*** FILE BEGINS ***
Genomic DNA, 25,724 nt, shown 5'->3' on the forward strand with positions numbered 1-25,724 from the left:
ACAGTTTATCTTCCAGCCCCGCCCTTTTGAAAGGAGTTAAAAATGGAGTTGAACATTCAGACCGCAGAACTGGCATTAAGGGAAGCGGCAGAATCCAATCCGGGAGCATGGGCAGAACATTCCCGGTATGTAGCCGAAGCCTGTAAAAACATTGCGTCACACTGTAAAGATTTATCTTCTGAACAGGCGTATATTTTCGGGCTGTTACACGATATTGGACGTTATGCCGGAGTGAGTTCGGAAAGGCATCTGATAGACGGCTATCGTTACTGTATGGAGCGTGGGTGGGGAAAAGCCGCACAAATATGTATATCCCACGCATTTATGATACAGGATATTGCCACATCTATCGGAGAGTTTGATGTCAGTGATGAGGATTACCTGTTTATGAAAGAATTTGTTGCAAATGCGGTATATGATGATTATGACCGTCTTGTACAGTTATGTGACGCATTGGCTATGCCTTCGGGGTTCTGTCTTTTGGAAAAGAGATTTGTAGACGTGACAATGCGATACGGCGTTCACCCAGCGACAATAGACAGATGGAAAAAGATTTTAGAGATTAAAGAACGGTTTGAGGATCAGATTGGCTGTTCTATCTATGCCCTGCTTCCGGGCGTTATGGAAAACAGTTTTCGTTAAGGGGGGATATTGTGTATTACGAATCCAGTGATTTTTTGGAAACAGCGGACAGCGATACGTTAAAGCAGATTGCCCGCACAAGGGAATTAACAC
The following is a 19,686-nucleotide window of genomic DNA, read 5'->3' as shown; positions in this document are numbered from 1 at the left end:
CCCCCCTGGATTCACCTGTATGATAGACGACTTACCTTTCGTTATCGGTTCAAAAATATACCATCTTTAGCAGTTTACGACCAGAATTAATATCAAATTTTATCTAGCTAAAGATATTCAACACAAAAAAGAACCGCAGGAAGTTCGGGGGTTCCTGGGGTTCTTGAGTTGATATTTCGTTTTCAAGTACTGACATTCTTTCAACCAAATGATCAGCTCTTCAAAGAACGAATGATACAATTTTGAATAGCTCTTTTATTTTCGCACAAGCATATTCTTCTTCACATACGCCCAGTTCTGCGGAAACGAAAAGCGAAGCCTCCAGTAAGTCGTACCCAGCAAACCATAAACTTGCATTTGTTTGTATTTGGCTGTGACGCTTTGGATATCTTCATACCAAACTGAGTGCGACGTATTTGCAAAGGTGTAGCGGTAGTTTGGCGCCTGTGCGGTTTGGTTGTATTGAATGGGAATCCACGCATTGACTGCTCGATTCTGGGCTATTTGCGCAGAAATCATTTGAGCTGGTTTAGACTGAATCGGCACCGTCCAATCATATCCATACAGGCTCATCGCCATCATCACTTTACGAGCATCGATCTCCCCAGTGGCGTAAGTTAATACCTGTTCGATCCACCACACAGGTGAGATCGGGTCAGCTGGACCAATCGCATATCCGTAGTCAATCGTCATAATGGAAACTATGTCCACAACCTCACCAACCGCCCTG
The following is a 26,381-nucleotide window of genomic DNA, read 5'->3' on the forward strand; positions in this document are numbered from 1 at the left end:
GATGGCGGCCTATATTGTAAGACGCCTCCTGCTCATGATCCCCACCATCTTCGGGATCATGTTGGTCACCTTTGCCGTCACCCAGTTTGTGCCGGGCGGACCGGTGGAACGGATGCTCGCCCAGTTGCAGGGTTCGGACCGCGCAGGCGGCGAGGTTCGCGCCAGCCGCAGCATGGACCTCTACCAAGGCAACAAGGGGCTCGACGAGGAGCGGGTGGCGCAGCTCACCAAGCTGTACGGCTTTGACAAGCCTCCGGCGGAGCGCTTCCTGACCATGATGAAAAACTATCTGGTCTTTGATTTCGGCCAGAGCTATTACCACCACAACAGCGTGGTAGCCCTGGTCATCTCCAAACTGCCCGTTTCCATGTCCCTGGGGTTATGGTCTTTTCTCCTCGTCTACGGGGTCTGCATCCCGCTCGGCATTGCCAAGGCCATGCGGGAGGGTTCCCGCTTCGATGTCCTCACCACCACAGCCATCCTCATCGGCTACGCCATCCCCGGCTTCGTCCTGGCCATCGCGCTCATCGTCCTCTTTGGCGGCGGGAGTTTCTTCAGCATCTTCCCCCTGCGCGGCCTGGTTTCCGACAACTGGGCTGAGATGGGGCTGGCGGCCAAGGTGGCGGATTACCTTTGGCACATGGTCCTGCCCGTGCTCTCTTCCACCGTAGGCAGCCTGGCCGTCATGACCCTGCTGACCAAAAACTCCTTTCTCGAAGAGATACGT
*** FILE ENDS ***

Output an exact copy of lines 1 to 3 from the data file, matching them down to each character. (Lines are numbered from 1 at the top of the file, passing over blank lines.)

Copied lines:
Genomic DNA, 25,724 nt, shown 5'->3' on the forward strand with positions numbered 1-25,724 from the left:
ACAGTTTATCTTCCAGCCCCGCCCTTTTGAAAGGAGTTAAAAATGGAGTTGAACATTCAGACCGCAGAACTGGCATTAAGGGAAGCGGCAGAATCCAATCCGGGAGCATGGGCAGAACATTCCCGGTATGTAGCCGAAGCCTGTAAAAACATTGCGTCACACTGTAAAGATTTATCTTCTGAACAGGCGTATATTTTCGGGCTGTTACACGATATTGGACGTTATGCCGGAGTGAGTTCGGAAAGGCATCTGATAGACGGCTATCGTTACTGTATGGAGCGTGGGTGGGGAAAAGCCGCACAAATATGTATATCCCACGCATTTATGATACAGGATATTGCCACATCTATCGGAGAGTTTGATGTCAGTGATGAGGATTACCTGTTTATGAAAGAATTTGTTGCAAATGCGGTATATGATGATTATGACCGTCTTGTACAGTTATGTGACGCATTGGCTATGCCTTCGGGGTTCTGTCTTTTGGAAAAGAGATTTGTAGACGTGACAATGCGATACGGCGTTCACCCAGCGACAATAGACAGATGGAAAAAGATTTTAGAGATTAAAGAACGGTTTGAGGATCAGATTGGCTGTTCTATCTATGCCCTGCTTCCGGGCGTTATGGAAAACAGTTTTCGTTAAGGGGGGATATTGTGTATTACGAATCCAGTGATTTTTTGGAAACAGCGGACAGCGATACGTTAAAGCAGATTGCCCGCACAAGGGAATTAACAC
The following is a 19,686-nucleotide window of genomic DNA, read 5'->3' as shown; positions in this document are numbered from 1 at the left end: